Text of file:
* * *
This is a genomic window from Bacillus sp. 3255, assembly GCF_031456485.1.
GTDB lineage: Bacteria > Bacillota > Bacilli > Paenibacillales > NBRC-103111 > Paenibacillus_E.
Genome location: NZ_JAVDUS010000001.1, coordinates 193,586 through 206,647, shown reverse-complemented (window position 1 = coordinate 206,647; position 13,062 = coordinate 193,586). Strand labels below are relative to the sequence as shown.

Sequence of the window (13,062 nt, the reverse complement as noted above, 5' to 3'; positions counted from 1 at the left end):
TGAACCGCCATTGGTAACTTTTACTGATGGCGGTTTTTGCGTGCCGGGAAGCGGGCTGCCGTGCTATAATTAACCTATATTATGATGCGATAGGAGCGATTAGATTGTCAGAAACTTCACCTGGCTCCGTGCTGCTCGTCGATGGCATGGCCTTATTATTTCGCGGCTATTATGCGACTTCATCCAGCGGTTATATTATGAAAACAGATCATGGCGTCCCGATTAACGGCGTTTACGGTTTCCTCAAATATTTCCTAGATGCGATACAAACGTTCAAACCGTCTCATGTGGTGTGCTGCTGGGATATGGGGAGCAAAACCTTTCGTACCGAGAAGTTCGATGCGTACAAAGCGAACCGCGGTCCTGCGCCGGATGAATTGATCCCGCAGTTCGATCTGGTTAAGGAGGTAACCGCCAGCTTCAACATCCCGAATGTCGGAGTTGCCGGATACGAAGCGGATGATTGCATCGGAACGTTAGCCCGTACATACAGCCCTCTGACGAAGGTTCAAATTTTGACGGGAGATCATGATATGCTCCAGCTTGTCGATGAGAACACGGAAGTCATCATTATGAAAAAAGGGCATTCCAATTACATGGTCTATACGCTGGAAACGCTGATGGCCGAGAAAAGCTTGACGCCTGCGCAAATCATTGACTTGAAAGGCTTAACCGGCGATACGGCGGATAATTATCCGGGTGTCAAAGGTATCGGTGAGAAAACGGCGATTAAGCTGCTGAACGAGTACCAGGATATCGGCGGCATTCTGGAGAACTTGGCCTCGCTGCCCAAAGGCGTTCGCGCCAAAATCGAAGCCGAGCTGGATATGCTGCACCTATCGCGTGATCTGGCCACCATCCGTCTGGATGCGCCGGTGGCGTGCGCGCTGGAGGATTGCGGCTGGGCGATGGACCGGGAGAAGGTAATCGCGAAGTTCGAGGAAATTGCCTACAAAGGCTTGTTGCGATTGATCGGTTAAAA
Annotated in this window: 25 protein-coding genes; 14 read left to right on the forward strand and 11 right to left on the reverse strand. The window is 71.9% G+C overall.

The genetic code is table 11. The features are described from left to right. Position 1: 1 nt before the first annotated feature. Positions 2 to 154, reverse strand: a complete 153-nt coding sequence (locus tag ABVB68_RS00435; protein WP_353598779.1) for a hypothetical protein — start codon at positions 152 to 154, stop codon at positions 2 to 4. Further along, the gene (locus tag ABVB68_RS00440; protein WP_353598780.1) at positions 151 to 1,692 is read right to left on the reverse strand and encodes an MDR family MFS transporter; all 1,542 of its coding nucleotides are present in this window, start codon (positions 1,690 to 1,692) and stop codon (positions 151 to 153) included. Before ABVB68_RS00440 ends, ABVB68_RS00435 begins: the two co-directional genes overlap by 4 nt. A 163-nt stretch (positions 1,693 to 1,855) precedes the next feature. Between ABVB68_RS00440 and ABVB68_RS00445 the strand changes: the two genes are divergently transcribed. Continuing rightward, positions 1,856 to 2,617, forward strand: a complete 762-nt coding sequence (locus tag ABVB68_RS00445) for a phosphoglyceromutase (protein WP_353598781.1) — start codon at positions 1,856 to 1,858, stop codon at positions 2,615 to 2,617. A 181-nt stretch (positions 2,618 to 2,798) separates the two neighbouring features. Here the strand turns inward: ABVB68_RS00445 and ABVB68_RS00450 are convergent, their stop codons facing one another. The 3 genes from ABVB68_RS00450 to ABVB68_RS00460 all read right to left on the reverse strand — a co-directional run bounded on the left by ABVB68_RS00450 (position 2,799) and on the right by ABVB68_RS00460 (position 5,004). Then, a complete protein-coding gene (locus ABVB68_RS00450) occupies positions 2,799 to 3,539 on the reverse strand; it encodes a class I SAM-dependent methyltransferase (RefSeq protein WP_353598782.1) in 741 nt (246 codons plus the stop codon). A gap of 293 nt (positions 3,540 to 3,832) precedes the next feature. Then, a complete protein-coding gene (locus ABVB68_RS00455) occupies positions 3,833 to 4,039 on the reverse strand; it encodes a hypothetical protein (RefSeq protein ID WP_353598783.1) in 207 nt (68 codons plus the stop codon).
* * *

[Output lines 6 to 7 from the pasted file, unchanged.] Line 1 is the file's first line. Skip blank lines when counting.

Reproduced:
Annotated in this window: 25 protein-coding genes; 14 read left to right on the forward strand and 11 right to left on the reverse strand. The window is 71.9% G+C overall.

The genetic code is table 11. The features are described from left to right. Position 1: 1 nt before the first annotated feature. Positions 2 to 154, reverse strand: a complete 153-nt coding sequence (locus tag ABVB68_RS00435; protein WP_353598779.1) for a hypothetical protein — start codon at positions 152 to 154, stop codon at positions 2 to 4. Further along, the gene (locus tag ABVB68_RS00440; protein WP_353598780.1) at positions 151 to 1,692 is read right to left on the reverse strand and encodes an MDR family MFS transporter; all 1,542 of its coding nucleotides are present in this window, start codon (positions 1,690 to 1,692) and stop codon (positions 151 to 153) included. Before ABVB68_RS00440 ends, ABVB68_RS00435 begins: the two co-directional genes overlap by 4 nt. A 163-nt stretch (positions 1,693 to 1,855) precedes the next feature. Between ABVB68_RS00440 and ABVB68_RS00445 the strand changes: the two genes are divergently transcribed. Continuing rightward, positions 1,856 to 2,617, forward strand: a complete 762-nt coding sequence (locus tag ABVB68_RS00445) for a phosphoglyceromutase (protein WP_353598781.1) — start codon at positions 1,856 to 1,858, stop codon at positions 2,615 to 2,617. A 181-nt stretch (positions 2,618 to 2,798) separates the two neighbouring features. Here the strand turns inward: ABVB68_RS00445 and ABVB68_RS00450 are convergent, their stop codons facing one another. The 3 genes from ABVB68_RS00450 to ABVB68_RS00460 all read right to left on the reverse strand — a co-directional run bounded on the left by ABVB68_RS00450 (position 2,799) and on the right by ABVB68_RS00460 (position 5,004). Then, a complete protein-coding gene (locus ABVB68_RS00450) occupies positions 2,799 to 3,539 on the reverse strand; it encodes a class I SAM-dependent methyltransferase (RefSeq protein WP_353598782.1) in 741 nt (246 codons plus the stop codon). A gap of 293 nt (positions 3,540 to 3,832) precedes the next feature. Then, a complete protein-coding gene (locus ABVB68_RS00455) occupies positions 3,833 to 4,039 on the reverse strand; it encodes a hypothetical protein (RefSeq protein ID WP_353598783.1) in 207 nt (68 codons plus the stop codon).